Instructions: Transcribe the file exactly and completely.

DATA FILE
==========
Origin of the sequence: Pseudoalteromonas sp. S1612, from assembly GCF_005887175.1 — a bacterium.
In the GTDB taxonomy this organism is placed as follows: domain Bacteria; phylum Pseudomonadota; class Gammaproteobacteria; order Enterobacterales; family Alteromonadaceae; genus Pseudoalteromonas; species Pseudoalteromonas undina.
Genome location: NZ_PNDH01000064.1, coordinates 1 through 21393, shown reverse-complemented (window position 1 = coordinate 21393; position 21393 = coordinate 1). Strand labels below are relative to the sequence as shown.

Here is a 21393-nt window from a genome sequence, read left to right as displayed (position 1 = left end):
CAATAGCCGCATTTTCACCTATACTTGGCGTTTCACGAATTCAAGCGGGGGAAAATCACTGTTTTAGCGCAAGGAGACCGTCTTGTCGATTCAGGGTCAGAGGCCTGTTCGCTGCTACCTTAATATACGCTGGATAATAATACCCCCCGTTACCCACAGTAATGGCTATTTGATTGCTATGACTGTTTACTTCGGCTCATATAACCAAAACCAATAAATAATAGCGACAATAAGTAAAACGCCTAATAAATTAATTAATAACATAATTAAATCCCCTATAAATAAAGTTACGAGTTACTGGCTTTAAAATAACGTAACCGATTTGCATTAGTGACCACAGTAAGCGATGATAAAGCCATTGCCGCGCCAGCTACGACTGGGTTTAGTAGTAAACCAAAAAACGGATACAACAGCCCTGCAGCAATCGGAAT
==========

Origin of the sequence: Pseudoalteromonas sp. S1612, from assembly GCF_005887175.1 — a bacterium.
In the GTDB taxonomy this organism is placed as follows: domain Bacteria; phylum Pseudomonadota; class Gammaproteobacteria; order Enterobacterales; family Alteromonadaceae; genus Pseudoalteromonas; species Pseudoalteromonas undina.
Genome location: NZ_PNDH01000064.1, coordinates 1 through 21393, shown reverse-complemented (window position 1 = coordinate 21393; position 21393 = coordinate 1). Strand labels below are relative to the sequence as shown.

Here is a 21393-nt window from a genome sequence, read left to right as displayed (position 1 = left end):
CAATAGCCGCATTTTCACCTATACTTGGCGTTTCACGAATTCAAGCGGGGGAAAATCACTGTTTTAGCGCAAGGAGACCGTCTTGTCGATTCAGGGTCAGAGGCCTGTTCGCTGCTACCTTAATATACGCTGGATAATAATACCCCCCGTTACCCACAGTAATGGCTATTTGATTGCTATGACTGTTTACTTCGGCTCATATAACCAAAACCAATAAATAATAGCGACAATAAGTAAAACGCCTAATAAATTAATTAATAACATAATTAAATCCCCTATAAATAAAGTTACGAGTTACTGGCTTTAAAATAACGTAACCGATTTGCATTAGTGACCACAGTAAGCGATGATAAAGCCATTGCCGCGCCAGCTACGACTGGGTTTAGTAGTAAACCAAAAAACGGATACAACAGCCCTGCAGCAATCGGAAT